Don Rumsfeld: “You go to war with the army you have.” Alas, the GOP will go to the polls with the candidates it has — but the Party of Lincoln seems to have opted to bring knives to a tank fight.
On a federal level, the nomination battles continue, although the Keystone Kops routine of these incessant televised debates benefits no one as strongly as Barack Obama. Where else can he get hundreds of hours of sound bites of various Republicans drawing blood from whoever will be the eventual nominee?
Depending on the day of the week, phase of the moon and polling outfit under contract, Mitt Romney is either the obvious front-runner or a distant second behind Newt Gingrich. Ron Paul, the Republican version of Crazy Uncle Lester, won’t go away no matter how plain the writing on the wall. Rick Santorum heckles from the wings, having performed well in Iowa but without any sort of dollars or infrastructure to perform well anywhere else in the country. Newt Gingrich seems to be in full-frontal Looney Tunes mode; one day he attacks, the next day he retracts, the day after he’s boldly reorganizing the floor plan of the House chamber to accommodate the new Congressmen from America’s pending lunar state.
Meanwhile, the pundits wage a battle for the soul of the conservative movement. Some — most prominently Erick Erickson of RedState — define conservatism as being whatever Mitt Romney’s not, irrespective of what Romney’s for. The Majarushie, Rush Limbaugh, seems almost as scattershot about the candidates as a Rick Perry debate answer. Mark Steyn is so consumed by the debt bomb that he may not have noticed that New Hampshire had a primary. George Will, Charles Krauthammer and Peggy Noonan speak as voices of reason, but in a season when National Review and The Weekly Standard are reviled as centrist organs of some nefarious “Republican Establishment,” it’s not clear that what passes for reason nowadays even deserves a voice — let alone three. Ask any two prominent public conservatives for an opinion and you’ll wind up with seven conflicting answers.
The real lesson here is that there’s a dangerously wide gulf between boots-on-the-ground activists (often, prominent bloggers) and elected officials. The former often insist on purity at all costs. The latter, frequently demonized as “establishment types,” worry more about electability and skill at governance even if you have to suck up a bad logroll at times. Conservatives used to grudgingly obey the WFB dictum that you support the most conservative candidate electable. Today, the rabid wing of the conservative movement values symbolic purity over substantive success. Look no further than the way groups like RedState and Heritage Action have targeted U.S. Rep. Fred Upton for extinction. Upton is a genuinely decent and honorable man (I met him several times while an officer in the College Republicans at Western Michigan University) who has assembled a solid career of center-right policy wins. But because he didn’t pinky swear to someone’s pledge or have a hissy fit about light bulbs, he’s persona non grata. Never mind that if Upton were to be successfully primaried, the seat would likely fall into the Democratic column. Kalamazoo and its environs aren’t exactly staunch Republican territory (MI-06 went +8 for Obama). But hey, apparently it’s better to purge the kulaks even if it kicks the GOP back into minority status.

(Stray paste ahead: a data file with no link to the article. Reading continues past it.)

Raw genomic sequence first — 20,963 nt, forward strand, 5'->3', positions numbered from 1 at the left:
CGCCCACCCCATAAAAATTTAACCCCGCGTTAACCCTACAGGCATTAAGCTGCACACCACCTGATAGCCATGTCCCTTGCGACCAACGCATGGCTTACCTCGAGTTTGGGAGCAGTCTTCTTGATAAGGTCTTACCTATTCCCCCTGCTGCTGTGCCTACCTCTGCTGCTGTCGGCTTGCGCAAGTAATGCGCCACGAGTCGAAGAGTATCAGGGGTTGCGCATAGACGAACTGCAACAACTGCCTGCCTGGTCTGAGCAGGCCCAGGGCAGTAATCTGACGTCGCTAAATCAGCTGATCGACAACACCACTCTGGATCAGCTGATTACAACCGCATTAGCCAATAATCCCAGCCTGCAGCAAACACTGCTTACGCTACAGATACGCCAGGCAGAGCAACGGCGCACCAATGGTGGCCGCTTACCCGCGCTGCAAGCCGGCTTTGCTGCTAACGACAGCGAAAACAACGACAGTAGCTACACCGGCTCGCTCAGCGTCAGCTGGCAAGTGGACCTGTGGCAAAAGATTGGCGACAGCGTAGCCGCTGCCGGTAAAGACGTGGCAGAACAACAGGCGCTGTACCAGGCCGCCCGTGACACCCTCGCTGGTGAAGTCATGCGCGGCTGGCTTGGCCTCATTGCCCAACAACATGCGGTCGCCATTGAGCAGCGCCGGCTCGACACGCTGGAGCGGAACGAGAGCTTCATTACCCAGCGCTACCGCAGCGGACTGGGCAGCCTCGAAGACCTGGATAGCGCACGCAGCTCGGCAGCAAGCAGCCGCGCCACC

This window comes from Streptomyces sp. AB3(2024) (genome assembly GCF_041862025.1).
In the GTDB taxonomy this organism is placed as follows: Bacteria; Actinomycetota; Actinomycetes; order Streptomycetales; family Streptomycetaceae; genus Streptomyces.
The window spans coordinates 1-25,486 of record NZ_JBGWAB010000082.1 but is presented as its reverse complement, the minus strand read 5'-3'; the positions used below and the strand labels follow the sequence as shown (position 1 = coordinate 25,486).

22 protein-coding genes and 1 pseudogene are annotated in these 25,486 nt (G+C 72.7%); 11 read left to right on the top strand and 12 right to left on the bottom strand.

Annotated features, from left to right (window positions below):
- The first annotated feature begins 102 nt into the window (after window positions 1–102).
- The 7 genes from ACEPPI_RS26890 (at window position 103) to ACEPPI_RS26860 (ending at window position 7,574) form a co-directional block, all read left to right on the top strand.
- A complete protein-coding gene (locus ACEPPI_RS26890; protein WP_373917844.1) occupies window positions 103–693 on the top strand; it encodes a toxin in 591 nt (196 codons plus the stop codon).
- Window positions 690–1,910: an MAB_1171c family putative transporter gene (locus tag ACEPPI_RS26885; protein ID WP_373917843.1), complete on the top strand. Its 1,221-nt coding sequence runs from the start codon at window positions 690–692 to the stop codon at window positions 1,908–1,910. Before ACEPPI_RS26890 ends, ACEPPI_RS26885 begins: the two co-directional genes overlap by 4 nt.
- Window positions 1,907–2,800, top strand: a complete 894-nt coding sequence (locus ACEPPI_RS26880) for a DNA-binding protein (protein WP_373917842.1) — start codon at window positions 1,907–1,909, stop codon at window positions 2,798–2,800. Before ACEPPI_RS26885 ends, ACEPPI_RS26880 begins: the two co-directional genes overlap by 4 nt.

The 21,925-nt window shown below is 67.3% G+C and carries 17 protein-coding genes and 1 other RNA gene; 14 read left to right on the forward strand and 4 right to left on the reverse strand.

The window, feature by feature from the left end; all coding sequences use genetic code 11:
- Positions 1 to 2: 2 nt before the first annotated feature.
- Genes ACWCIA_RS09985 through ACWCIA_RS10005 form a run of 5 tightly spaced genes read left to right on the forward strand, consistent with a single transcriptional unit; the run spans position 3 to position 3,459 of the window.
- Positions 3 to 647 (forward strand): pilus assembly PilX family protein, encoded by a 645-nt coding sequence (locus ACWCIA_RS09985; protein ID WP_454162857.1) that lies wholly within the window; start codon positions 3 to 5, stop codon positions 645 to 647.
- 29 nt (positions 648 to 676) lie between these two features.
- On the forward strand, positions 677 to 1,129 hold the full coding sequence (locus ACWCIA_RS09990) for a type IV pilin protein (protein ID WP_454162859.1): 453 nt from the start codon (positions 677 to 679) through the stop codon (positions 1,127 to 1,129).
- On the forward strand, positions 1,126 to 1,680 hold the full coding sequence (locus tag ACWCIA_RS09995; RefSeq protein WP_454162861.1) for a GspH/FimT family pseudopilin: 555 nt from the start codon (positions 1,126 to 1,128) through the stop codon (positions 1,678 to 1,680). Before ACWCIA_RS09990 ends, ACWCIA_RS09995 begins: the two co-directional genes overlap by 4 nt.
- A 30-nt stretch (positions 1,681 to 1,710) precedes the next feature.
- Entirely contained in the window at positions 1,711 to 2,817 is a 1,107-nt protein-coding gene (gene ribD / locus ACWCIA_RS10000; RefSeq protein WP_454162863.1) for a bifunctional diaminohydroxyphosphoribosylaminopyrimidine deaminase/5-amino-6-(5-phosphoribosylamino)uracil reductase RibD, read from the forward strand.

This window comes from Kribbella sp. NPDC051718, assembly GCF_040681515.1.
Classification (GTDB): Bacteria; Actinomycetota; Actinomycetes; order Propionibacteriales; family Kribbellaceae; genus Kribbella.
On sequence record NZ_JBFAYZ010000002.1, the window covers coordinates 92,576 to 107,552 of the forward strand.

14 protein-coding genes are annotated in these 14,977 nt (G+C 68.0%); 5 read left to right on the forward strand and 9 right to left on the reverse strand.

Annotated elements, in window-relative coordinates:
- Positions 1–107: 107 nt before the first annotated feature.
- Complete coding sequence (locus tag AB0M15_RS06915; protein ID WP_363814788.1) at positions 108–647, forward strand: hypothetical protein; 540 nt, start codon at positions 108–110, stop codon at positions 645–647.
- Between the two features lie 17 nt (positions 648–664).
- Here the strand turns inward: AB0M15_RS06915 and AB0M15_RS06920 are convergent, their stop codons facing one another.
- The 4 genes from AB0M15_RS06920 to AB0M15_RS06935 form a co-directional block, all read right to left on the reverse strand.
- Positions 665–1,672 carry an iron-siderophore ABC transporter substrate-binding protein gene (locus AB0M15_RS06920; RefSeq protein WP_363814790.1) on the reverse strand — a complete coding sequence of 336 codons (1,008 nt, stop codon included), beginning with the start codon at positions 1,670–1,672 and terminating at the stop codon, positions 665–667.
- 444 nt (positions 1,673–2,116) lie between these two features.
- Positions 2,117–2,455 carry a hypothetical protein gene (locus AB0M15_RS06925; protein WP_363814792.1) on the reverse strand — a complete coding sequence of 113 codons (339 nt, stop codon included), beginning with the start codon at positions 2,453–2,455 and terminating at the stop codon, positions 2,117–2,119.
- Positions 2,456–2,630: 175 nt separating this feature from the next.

Speaking of Michigan — Pete Hoekstra still appears to be the leading nominee to challenge Sen. Debbie Stabbenow, although the powers-that-be that usually meddle in state Republican politics have resurrected an old ally to oppose the Holland-area native. Why? Probably because Hoekstra, when he first won his seat in Congress, launched a surprise and successful primary challenge against an obviously corrupt but very well-connected Congressman, and that man’s allies still bear a grudge. Hoekstra would make an outstanding addition to the U.S. Senate — his even-handedness as chairman of the House Intelligence Committee remains particularly laudable.
“Tis the silly season of national politics. Everyone’s jockeying for influence, and the knives of partisanship slice with ruthless abandon. This year, the conservative movement seems fractured in ways I don’t recall in my lifetime. The basic problem remains the question of ideological purity, and the degree to which we’ll accept a strong and electable candidate (for any race, in any jurisdiction) in the face of a less-qualified but more ideologically driven competitor.
The stakes are high. Let’s hope that in the end, the GOP can rally around its troops and win the battle instead of fracking each other and leaving no one left to man the barricades against the Obama blitz.